I've worked on and operated commercial trawlers for over forty years and they all had dry exhaust and there has never been a problem. That being said most pleasure boaters don't want exhaust soot on them and there is a noise issue. The complexity of having wet exhaust, the seawater pump and associated plumbing may be an issue to some as is the difficulty of operating in freezing temps. These are reasons I have dry on my personal boat just like the one I currently work on.
Fish53 is offline   Reply With Quote
Old 10-29-2020, 12:42 PM   #45
Guru
 
OldDan1943's Avatar
 
City: Aventura FL
Vessel Name: Kinja
Vessel Model: American Tug 34 #116 2008
Join Date: Oct 2017
Posts: 9,898
Quote:
Originally Posted by firehoser75 View Post
I freshwater flush both my engine and generator using the Groco strainer lid. I have a garden hose (with shut offf) attachment permanently affixed to the lid. Connect a dock hose to the strainer and flush with the engine running at idle for about 4-5 minutes. Just don't have the pressurized water running with the engine off without the thru hull open. The sea water intake can be either open, partially open, or closed when flushing.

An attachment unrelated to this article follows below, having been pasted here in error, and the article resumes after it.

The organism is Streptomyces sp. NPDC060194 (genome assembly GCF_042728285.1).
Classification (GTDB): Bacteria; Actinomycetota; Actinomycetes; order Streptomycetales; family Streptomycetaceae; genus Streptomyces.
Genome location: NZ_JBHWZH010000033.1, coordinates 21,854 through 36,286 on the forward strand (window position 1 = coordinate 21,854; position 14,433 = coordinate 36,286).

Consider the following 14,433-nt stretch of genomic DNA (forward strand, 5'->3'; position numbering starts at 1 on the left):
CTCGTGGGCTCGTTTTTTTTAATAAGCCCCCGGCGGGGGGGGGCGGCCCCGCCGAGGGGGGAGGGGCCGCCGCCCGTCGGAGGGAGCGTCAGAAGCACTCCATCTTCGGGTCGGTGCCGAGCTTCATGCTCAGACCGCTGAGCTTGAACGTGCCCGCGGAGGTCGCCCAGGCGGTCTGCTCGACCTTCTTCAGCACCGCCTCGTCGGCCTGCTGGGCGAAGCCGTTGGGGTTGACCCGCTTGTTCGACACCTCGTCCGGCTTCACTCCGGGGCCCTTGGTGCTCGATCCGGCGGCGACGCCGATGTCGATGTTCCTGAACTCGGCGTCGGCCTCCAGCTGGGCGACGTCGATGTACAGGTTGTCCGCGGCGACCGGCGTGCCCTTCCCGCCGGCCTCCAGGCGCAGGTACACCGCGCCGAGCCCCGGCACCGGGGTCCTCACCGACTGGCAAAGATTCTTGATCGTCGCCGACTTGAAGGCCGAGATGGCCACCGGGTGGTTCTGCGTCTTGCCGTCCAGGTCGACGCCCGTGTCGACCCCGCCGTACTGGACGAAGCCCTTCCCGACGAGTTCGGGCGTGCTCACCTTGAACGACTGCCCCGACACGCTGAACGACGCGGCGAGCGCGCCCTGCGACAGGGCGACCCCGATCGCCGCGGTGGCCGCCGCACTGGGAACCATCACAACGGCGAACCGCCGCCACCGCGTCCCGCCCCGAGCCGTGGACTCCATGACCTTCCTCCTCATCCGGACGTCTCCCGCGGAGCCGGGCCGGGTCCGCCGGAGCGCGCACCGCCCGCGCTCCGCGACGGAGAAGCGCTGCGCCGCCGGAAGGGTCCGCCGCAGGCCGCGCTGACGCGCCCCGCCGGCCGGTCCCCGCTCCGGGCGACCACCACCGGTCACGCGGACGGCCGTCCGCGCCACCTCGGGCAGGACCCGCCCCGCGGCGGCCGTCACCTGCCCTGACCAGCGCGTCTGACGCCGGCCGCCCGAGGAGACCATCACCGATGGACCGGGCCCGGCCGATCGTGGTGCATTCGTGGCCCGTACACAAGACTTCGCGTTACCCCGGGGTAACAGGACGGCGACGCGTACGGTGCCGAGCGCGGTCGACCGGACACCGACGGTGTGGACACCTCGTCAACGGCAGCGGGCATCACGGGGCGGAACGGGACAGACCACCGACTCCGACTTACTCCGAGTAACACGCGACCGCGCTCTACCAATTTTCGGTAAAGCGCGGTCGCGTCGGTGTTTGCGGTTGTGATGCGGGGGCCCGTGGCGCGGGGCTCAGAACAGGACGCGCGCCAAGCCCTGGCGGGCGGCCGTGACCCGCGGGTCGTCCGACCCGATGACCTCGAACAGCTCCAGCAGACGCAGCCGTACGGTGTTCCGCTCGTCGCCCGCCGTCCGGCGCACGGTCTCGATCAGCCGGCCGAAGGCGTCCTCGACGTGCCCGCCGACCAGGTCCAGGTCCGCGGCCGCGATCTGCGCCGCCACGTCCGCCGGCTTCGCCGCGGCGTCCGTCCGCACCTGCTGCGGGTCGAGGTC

You have been peeking at my strainer back flushing caps and you have the same problem I do. BRASS pipe and hose connection instead of bronze. I also use a plastic hose snap gadget. Also a garden hose back-flow preventer. I use the ER FW connection along with the hose I keep coilied on board.
Also, mine is right side up too.

For safety sake, I take mine off when not in use and put the blank cap on.
__________________
The meek will inherit the earth but, the brave will inherit the seas.
OldDan1943 is offline   Reply With Quote
Old 10-29-2020, 03:01 PM   #46
Guru
 
twistedtree's Avatar
 
City: Walkabout Creek